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The Arctic Book Review
Robert and Frances Flaherty: A Documentary Life, 1883-1922
Edited by Robert J. Christopher
McGill-Queen's University Press, 2005
Reviewed by Lawrence Millman
Robert Christopher's Robert and Frances Flaherty: A Documentary Life consists primarily of journals, diary entries, and essay fragments that detail Flaherty's experience in the Arctic up to and including the filming of Nanook of the North, the most famous film about the Inuit ever made. The Flaherty who emerges from its pages is a man with almost no interest in his subjects except when they can be translated into cinematic images. In retrospect, he seems to have been not so much a romantic - a trait for which he's been both celebrated and blamed - as he was a flagrant purveyor of romanticism.
Here, more or less, are the facts. As a young man, the future film-maker went north to search for iron ore. He kept diaries about his travels that contain an inordinate amount of information about, for instance, wind direction. In 1914, he married a Bryn Mawr bluestocking named Frances Hubbard, who immediately became his agent and publicist. He now began writing his diaries, taking photographs, and making mini-movies with an eye to the marketplace. Much of what he accomplished was pure invention. To call his first full-length film, Nanook of the North, "an anthropological documentary" (as the book's publicity claims) is utter nonsense.
Here's an example of Flaherty's capacity for invention. As Nanook of the North was playing in theaters around the world, Flaherty would tell reporters that Nanook -- actually, a man named Allakarialluk -- had died of starvation. Certainly, starvation is in keeping with the hostile environment portrayed in the film. Not too long ago I visited Inukjuak, where much of Nanook was filmed, and mentioned the starvation story to a 93 year old cousin of Allakarialluk's. The old man gave me an incredulous look. His cousin had died of "white man's disease" (brought north by Flaherty?), not starvation. "Every time a ship came here from the outside," he added, "all of us would get sick."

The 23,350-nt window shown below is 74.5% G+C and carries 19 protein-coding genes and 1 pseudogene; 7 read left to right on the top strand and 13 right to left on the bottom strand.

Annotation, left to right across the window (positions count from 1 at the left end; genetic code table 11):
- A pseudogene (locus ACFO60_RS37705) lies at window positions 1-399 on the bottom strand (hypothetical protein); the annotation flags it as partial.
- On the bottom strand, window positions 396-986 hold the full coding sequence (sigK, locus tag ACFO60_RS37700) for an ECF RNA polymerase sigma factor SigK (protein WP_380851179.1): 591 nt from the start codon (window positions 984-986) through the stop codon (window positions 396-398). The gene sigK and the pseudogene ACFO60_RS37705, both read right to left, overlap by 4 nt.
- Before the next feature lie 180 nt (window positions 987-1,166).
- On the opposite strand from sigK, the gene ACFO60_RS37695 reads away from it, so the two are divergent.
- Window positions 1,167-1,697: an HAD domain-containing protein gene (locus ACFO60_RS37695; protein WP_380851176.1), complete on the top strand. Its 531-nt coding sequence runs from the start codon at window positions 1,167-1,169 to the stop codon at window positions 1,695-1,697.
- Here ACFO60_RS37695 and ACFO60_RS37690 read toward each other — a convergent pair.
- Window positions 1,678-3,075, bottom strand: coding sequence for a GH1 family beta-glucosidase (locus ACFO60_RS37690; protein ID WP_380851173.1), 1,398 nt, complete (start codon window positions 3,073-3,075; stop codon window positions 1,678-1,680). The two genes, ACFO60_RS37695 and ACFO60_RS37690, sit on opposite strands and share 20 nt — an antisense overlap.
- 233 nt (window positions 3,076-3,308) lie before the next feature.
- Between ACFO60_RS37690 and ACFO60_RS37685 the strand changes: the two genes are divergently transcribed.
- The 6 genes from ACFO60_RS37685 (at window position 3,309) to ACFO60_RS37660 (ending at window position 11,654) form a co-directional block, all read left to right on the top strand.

If Flaherty was merely a fabricator, that would be one thing. But he could also be quite patronizing toward the Inuit, whom his diaries typically refer to as "Huskies." One example will suffice: the Inuit, he writes, "are children, mentally in particular and should always be treated as such, for like children are their petty faults and jealousies, demanding much patience from their Kabloona." Of Allakarialluk, he says: "Nanook's laziness reached a climax today. Riding on the sledge much too often and not doing his share. Filling his pipe whilst the sledge barely strained over heavy drifts. Busted him off, scattering his pipe, match safe, tobacco box and him in snow." I dare say this puts into a curious perspective Nanook's Noble Savage heroics in his eponymous film.
Christopher, apparently a gentleman as well as a scholar, does not remark upon Flaherty's attitude toward the Inuit. After all, he's more of an editor than an author here. And therein lies the rub: a biography of Flaherty's years in the North would have been considerably more valuable than this so-called documentary life. Still, the book does perform an important service, since it blows the whistle - however unwittingly - on a long-time Arctic icon.
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